Shalford is a small village south of Guildford in the County of Surrey.
Shalford lies on the North Downs Line, connecting Guildford to Redhill. Shalford is also connected to Guildford by the River Wey.
The Domesday Book, records Shalford as having three watermills, of which only one, dating from the 18th century, survives today.
Shalford Mill, now owned by the National Trust, lies opposite the Sea Horse. Shalford Mill was saved for the National Trust by the activities of the Ferguson Gang.
The Ferguson Gang were a masked gang that went around the countryside making observations of England's treasures. Their activities first came to light when in the 1930s, over a period of a couple of years, they made available the funds to enable the National Trust to purchase Shalford Mill. This was not the limit of their generosity. They also made available funding for the purchase of Newton Old Town Hall on the Isle of Wight and bought up a stretch of the Cornish Coast to save it from developers.
The River Tillingbourne, which powers Shalford Mill, flows into the River Wey at Shalford, adjacent to the parish church. The River Wey at Shalford was the northern limit of the now disused and derelict Wey & Arun Canal.
The ill-fated and short-lived Wey & Arun Canal, connected the River Arun at Arundel to the River Wey at Shalford. Shortage of water meant the canal was never a success. The strategic importance of the canal cannot be overstated as it provided a route from London to the South Coast, boats could avoid going around the coast where they risked being attacked by the French.
Shalford has three pubs, the Sea Horse, Queen Victoria and The Parrot. The landlord of The Parrot cannot be bothered to open on a Sunday evening.
The Sea Horse is an excellent pub that used to serve Gales Ales and country wines. Its name dates from its use as a brothel, a derivation of Sea Whores. Sailors en route from from London to Portsmouth would call in for sex with the ladies.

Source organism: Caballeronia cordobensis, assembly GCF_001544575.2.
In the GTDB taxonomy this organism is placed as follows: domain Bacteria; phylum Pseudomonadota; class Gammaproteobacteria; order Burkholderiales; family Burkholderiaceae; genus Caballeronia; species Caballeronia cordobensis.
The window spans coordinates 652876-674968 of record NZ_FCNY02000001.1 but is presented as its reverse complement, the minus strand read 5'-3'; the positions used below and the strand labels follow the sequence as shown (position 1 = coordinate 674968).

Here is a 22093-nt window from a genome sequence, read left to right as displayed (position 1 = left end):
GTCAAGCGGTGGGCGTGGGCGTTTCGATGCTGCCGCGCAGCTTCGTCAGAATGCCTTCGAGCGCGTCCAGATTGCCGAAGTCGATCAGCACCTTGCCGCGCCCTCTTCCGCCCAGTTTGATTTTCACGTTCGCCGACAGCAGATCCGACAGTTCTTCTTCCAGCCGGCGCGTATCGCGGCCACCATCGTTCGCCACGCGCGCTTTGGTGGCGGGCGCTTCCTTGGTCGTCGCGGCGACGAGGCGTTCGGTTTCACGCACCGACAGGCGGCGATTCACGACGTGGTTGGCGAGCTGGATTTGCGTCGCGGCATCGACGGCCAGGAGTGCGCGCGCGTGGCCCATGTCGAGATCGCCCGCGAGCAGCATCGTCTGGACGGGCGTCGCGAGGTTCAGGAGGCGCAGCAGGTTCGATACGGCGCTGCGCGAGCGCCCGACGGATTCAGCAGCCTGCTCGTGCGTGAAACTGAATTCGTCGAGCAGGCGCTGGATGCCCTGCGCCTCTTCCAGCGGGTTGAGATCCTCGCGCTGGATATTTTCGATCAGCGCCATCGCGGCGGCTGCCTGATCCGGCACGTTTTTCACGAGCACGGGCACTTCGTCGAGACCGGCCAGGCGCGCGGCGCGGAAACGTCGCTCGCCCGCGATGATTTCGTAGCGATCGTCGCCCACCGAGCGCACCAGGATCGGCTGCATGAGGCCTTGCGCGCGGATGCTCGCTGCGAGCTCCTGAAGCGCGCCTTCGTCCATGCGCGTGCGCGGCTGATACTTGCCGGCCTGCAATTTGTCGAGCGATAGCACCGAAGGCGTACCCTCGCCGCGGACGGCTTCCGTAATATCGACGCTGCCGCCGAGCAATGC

King John granted a charter for what became known as "the Great Fair of Shalford". King John granted the charter to the rector, and for a long time the fair was held in the churchyard. It then relocated to Shalford Common, where in its heyday, it was said to have covered 140 acres and attracted merchants from across the country.
Gazetteer of Market and Fairs in England and Wales to 1516:
(Grant: other) vfm, Assumption (15 Aug); gr 1199x1216, by K John to John de Guildford, parson of Shalford (VCH Surrey, iii, p. 110). In 1287, the fair was said to have been granted by K John to be held in the ch yard of Shalford (erroneously recorded as ‘Stratford’) subsequently being moved outside on account of the growth of population (CIM, 1219-1307, no. 1409). This was one of the most important fairs in the county, but was subsequently eclipsed by the fair at St Catherine’s Hill, Surrey (q.v.) (VCH Surrey, iv, p. 427).
John Bunyan, author of The Pilgrim's Progress, is reputed to have once lived in Shalford in a cottage on the common. It is thought he may have drawn his inspiration from the fair, and from the ancient route known as the Pilgrims' Way, which passes nearby, on its way from Winchester to Canterbury.
The common is now used for cricket. A very famous cricket match took place in 1877, when on one side a team of 11 Mitchells, all related, played against 11 Heaths, all from the same family.
The common has recently become infamous for the practice of 'dogging', meeting with strangers to have sex. The name is believed to be derived from 'I'm just popping out to take the dog for a walk'.
According to past entries in Wikipedia, not the most reliable source on the planet, feral homosexuals are running rampant in Shalford!!!!
The original church, mentioned in the Domesday survey, no longer exists. An early Victorian church now stands in its place. St Mary's Church was built in 1846. In the church is a Tudor brass from an earlier church and a commemorative tablet to Colonel Frederick George Shewell.
Colonel Frederick George Shewell fought at Alma and Inkerman. He led his regiment in the Charge of the Light Brigade at Balaclava, and by his coolness and bravery, saved the remnants of the regiment from total destruction.
One of the oldest properties in Shalford, Shalford House, dates back to the Tudor period and features in the dining room a carved stone fireplace dated 1609, the walls being hung with old family portraits. Other rooms have fine panelling and magnificent old fireplaces. The drawing room is a good example of the Adam period. The house belonged to the Austen family for 300 years.
Consisting of around 40 singers, the Shalford Choral Society was founded in 1905 in order to participate in the first Leith Hill Musical Festival and have remained an active and often very successful participant ever since. Held annually in Dorking, the Festival is one of the country's leading choral events.
The Pilgrims Way, following the North Downs, crosses the River Wey between Guildford and Shalford. There used to be a ferry boat crossing, there is now a bridge. Where the Pilgrims Way descends to the River Wey down a little lane, a small stream issues forth from the chalk and flows into the Wey. On the opposite bank is Shalford Park. Mid-summer, Shalford Park hosts the one day Ambient Green Picnic.